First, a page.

My project for this holiday season is a bit of ‘clear out the stash before the new year’. I’ve selected a project that was planned in the Summer of 2012. I had access (thanks to Glenna) to industrial amounts of white sock yarn. Planning a garment of a size to fit me, I measured out rather long hanks (3 ft diameter). Glenna helped me to a rainbow dye job for this yarn.
At the beginning of the holiday season, to keep me from overdoing it on the cookie-baking, I set up a warp.
I tied a red thread around the centre of the warp to mark the neck opening, more about this later.
For this to work properly, you have to use the circular warp technique. This means that the first rows of work are on either side of the centre of the piece. The first rows of work here are the shoulders. Inspired by the work of a Dutch sprang expert, Coby, I decided to double up the threads at the shoulder, switch to single threads below the yoke of the sweater.
The secret to being able to push the false weave around is adequate width. I found that long shed sticks, spreading out the warp, moving the threads in sections was the key.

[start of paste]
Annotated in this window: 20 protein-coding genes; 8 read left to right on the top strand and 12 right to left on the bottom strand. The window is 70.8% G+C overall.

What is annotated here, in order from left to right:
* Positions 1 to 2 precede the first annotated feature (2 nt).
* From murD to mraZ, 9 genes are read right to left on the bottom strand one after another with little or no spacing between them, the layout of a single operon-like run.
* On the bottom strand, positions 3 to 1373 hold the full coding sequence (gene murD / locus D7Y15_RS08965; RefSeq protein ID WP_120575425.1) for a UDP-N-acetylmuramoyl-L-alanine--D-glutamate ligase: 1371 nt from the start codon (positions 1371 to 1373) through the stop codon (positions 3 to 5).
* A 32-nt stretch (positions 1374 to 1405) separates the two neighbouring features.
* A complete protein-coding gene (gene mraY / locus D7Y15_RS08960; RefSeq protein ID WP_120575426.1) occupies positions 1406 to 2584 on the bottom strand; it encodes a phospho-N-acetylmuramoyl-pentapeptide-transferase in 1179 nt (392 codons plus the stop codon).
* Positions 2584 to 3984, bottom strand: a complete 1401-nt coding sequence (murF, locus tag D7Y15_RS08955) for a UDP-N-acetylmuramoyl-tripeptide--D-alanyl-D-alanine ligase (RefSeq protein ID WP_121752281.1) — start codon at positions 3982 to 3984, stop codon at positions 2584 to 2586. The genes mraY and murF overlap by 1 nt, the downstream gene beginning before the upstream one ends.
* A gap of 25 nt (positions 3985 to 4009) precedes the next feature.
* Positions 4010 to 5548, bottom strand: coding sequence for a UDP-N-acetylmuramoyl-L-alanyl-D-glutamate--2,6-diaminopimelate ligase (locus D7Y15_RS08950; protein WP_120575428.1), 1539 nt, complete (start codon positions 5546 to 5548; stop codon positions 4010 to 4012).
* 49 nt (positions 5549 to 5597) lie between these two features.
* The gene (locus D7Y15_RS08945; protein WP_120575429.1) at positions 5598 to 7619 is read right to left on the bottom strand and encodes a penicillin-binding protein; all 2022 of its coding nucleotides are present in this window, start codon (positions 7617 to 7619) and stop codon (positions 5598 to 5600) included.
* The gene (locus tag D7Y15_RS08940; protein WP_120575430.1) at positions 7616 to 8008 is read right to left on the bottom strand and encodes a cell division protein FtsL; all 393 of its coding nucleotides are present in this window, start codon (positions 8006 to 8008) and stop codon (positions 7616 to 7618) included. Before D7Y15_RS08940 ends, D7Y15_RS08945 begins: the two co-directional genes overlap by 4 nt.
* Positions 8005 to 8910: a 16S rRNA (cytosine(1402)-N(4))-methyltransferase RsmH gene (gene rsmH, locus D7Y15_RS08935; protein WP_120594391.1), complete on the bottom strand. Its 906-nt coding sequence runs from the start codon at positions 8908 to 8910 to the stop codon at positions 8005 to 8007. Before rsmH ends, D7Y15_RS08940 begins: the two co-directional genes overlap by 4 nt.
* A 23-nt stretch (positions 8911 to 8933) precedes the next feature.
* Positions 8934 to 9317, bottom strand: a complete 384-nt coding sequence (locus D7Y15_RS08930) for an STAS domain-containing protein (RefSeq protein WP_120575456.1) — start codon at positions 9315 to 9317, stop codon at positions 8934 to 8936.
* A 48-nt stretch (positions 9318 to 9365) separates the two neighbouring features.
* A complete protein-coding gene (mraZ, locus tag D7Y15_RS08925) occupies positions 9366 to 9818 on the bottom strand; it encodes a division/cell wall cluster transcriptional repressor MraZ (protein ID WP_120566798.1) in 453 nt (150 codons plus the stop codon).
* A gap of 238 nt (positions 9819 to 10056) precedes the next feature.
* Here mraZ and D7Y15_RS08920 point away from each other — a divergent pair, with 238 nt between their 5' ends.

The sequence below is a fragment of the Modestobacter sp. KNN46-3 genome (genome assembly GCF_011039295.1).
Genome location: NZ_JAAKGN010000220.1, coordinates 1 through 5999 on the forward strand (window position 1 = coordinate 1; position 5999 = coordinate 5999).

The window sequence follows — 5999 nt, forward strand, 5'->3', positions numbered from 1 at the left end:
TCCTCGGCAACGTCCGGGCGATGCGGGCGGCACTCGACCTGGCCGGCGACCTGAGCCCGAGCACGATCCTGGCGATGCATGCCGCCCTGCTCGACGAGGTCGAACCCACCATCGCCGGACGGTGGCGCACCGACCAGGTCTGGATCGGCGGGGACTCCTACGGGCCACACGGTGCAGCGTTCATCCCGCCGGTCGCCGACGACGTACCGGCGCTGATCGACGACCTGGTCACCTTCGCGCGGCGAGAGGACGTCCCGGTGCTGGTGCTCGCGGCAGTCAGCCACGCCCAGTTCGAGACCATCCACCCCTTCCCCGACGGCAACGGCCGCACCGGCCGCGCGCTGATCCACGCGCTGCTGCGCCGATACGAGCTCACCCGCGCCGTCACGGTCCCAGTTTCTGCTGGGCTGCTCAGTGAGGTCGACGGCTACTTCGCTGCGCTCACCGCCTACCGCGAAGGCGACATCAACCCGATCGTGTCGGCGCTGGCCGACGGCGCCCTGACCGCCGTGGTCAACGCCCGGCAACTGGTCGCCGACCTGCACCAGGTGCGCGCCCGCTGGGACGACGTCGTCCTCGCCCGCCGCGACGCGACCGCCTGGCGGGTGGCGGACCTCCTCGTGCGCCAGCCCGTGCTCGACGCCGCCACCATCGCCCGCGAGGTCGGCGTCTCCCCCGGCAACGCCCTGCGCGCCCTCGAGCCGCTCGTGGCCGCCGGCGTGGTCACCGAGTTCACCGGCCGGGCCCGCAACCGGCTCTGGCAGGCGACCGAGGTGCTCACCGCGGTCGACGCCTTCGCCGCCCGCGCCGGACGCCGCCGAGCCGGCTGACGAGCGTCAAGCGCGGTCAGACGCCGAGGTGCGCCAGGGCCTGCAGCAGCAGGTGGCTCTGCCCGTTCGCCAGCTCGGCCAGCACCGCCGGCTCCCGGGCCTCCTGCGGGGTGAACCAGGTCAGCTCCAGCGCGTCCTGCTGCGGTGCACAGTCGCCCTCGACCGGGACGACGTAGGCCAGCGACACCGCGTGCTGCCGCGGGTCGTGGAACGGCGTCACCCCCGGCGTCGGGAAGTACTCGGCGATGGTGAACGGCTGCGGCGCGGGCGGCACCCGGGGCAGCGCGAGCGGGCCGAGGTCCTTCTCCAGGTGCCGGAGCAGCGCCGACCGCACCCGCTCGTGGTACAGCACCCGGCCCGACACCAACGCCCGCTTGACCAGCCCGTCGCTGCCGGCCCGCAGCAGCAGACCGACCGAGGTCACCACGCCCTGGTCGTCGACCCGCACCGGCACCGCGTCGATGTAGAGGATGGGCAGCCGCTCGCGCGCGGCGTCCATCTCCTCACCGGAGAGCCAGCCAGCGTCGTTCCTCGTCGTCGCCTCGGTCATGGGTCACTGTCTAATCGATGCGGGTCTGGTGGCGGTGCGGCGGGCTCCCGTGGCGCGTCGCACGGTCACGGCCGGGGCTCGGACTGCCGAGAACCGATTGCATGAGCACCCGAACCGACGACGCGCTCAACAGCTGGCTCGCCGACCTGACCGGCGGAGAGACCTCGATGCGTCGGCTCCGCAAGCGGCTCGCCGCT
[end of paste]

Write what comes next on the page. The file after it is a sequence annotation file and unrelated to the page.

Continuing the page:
Weaving progressed, here I am getting near the finish: the two ends approach.
When only 5 inches was left between the two ends of cloth, it was time to cut the threads. I cut them 3 at a time, and tied an overhand knot, pushing the knot up to the cloth, working my way across the warp.
Now I have to decide which side is front:
Munich is the home of Dagmar Drinkler, that famous sprang artist, who has sparked the discussion on tight fitting clothing from antiquity, probably sprang. I had the pleasure of speaking with her again this past November. Thanks, Dagmar, for taking the time.
On to the Textile Museum in Krefeld. They have an amazing collection of Coptic bonnets, and allowed me close examination. The historic record of sprang patterns is amazing! I’m thinking that these patterns would be lovely as vests, have made up a few samples:
But I’m getting ahead of myself.
I attended the VI Conference on Indigenous Textiles at the Quay Branly in Paris at the end of November. This museum is next-door to the Eiffel Tower. OK, the Paris sights are wonderful, but I was focusing on Indigenous Textiles. Yes, sprang was done in the Americas before Columbus. It seems the Paracas were particularly skilled.
Before returning home, I stopped by to visit with contemporary sprang artist Edith Meusnier. You have to check out her website:
If you every have a chance to see her installations in person, please do. Photos cannot do justice to her work.